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Appalachia Health News tells the story of our health challenges and how we overcome them throughout the region. 

Cooking for the Holidays Can Be Expensive - but It Doesn't Have to Be.

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Kara Lofton
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West Virginia Public Broadcasting
Tim Urbanic (front) and Oscar Aguilar (back) prep for lunch at Cafe Cimino in Sutton

Cooking healthy for a holiday crowd can be expensive - but it doesn’t have to be.

“So, if we think about vegetables and that kind of thing, one thing we can do for sure is instead of doing fresh vegetables up here in the produce area, we could do canned vegetables or we could do frozen vegetables,” said Marshall nutritionist Mckayla Hart. “This time of year, typically those are a lot cheaper than buying fresh.”

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Credit Kara Lofton / West Virginia Public Broadcasting
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West Virginia Public Broadcasting
Oscar Aguilar makes pupusas at Cafe Cimino in Sutton

Hart stands in the produce aisle at the Walmart in Huntington.

“So here some green beans...now this is organic so that’s going to be, here are some right here - this is the WalMart brand - so this is Marketside it’s $2.48 for 12 oz...so that’s a fair price.”

Hart said there is a perception that eating healthy is expensive, but it doesn’t have to be. Eating seasonally, cooking from scratch and meal prepping are all ways to keep costs down.

She begins looking for some canned green beans.

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Credit Kara Lofton / West Virginia Public Broadcasting
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West Virginia Public Broadcasting
"Love people. Cook them tasty food" reads a sign behind Oscar Aguilar in the Cafe Cimino kitchen.

“K let’s see if we can find our green beans...so let’s see. This is 38oz for $1.64 - the other one was 12oz for $2.48 - and here’s too canned and fresh have the same vitamins and minerals so you know - a green bean is a green bean - it doesn’t matter if it’s canned or fresh.”

It’s not just about checking prices, Hart said, but also making sure you don’t get caught up in buying what you don’t need.

“The very first thing is you want to make a list. You want to make a plan for what you want for the meal and then write down all the ingredients and the dishes you want to have and then stick to the list.”

And one good way to have a list, is to make a menu.

The restaurant at Cafe Cimino is popular for providing some of the best fine dining in West Virginia. But according to chef Oscar Aguilar, eating well can be as simple as sticking with the staples.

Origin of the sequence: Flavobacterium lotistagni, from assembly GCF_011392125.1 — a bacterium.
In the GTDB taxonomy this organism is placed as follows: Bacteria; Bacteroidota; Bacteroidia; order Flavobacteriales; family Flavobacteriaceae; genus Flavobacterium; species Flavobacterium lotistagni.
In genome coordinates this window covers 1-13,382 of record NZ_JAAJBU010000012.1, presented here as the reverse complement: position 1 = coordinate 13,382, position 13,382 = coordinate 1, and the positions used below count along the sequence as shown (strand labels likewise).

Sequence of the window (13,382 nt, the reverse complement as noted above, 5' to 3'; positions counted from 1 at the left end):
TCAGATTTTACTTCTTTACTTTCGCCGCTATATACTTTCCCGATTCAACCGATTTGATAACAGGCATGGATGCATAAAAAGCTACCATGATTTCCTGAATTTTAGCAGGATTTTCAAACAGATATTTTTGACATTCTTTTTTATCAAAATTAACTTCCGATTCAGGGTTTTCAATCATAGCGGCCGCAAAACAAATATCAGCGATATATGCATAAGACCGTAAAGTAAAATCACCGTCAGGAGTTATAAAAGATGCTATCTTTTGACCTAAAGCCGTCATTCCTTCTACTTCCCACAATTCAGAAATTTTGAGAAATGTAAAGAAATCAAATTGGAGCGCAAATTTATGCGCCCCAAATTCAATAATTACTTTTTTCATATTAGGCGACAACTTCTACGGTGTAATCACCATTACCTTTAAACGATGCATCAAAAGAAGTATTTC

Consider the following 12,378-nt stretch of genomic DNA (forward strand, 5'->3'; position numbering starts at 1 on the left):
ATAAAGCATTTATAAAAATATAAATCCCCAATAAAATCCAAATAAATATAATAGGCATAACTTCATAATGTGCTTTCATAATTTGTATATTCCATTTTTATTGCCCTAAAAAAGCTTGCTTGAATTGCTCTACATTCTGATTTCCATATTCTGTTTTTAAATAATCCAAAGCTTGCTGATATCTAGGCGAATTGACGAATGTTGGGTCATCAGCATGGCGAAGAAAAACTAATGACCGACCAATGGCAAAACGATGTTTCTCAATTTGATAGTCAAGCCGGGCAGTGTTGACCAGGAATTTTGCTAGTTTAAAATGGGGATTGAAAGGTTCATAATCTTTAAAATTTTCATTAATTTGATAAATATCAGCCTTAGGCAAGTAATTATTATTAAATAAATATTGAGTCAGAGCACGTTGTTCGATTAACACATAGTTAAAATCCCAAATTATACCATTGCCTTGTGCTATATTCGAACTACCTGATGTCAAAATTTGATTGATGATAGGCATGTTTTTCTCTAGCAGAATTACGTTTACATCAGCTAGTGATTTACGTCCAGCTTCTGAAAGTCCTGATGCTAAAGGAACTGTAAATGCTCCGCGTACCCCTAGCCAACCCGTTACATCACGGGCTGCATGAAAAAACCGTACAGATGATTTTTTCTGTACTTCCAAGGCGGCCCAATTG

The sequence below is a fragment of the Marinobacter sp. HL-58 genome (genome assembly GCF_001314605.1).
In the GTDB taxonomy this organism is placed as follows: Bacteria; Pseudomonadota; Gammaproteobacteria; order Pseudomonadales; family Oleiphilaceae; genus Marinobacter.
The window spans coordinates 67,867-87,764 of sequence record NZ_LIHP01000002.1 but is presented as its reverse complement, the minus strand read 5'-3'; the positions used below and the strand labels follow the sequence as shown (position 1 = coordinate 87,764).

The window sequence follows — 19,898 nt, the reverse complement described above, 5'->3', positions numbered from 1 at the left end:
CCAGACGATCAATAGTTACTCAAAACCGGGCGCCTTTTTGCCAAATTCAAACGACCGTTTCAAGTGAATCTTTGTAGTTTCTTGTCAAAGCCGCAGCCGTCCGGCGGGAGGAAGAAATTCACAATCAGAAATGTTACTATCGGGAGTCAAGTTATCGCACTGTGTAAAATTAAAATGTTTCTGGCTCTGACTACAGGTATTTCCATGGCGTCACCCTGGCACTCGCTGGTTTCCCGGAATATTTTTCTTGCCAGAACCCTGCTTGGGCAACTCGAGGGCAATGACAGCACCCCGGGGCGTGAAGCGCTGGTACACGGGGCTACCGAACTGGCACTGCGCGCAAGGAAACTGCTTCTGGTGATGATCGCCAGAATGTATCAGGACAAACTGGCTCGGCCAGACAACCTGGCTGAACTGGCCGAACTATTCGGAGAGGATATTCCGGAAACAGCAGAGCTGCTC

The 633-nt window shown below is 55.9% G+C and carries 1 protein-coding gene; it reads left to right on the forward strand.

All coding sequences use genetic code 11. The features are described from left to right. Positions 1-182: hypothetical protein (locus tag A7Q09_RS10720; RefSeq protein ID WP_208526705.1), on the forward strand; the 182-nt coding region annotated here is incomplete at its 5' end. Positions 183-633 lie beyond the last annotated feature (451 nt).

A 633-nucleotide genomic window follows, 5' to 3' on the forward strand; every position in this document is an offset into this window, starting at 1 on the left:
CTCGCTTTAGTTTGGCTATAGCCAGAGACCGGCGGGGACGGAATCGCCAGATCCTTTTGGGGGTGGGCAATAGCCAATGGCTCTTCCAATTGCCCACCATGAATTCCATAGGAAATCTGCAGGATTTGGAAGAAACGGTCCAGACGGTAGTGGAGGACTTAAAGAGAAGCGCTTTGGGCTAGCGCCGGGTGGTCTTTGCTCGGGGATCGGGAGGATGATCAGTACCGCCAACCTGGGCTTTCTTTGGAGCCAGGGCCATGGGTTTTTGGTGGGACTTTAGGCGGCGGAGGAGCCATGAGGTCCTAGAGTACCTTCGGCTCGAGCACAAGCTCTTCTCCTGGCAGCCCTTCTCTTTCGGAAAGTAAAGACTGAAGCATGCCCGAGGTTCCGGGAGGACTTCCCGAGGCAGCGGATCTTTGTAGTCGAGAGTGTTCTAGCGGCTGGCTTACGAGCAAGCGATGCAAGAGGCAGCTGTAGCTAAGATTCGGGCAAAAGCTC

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Credit Kara Lofton / West Virginia Public Broadcasting
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West Virginia Public Broadcasting
Owner Tim Urbanic fixes an omelet at Cafe Cimino in Sutton

  “For example, you can go to the grocery store and get a whole chicken - it’s like six, seven dollars, and that’s enough for like four people or more,” Aguilar said. “And then get some sweet potatoes, mash sweet potatoes and green beans - you can get fresh green beans for like $2 a pound.”  

Aguilar said this menu, including a rice pudding dessert, would cost around $19 for a family of four - or just under $5 a meal.

He refiles through papers to consult a second menu.

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Credit Kara Lofton / West Virginia Public Broadcasting
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West Virginia Public Broadcasting
Papusus cook on the stove at Cafe Cimino in Sutton

“Pork. Braising pork. Pork is definitely pretty cheap right now. And you can get like two pounds of pork for like five dollars. And then beets. You can get beets right now for a couple dollars...and kale.”

But beets and kale are not exactly classic West Virginia food. Will people actually eat that?

“Well one of the things you do to try to be healthy is you change your lifestyle,” owner Tim Urbanic said. “If you really can’t eat the beets then you probably don’t want to eat them. But if you don’t eat the beets just because you never thought about it or you never really had it in your menu planning this would be a good place to put it in.”

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Credit Kara Lofton / West Virginia Public Broadcasting
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West Virginia Public Broadcasting

Urbanic said it’s not just adding new things into your diet that will make the difference, but actually spending time in the kitchen making food from scratch. He said you might find not only appreciation for new tastes, but that returning to the kitchen, will make cooking an activity the whole family can do together.

 

Appalachia Helth News

Appalachia Health News is a project of West Virginia Public Broadcasting, with support from the Marshall Health, Charleston Area Medical Center and WVU Medicine.


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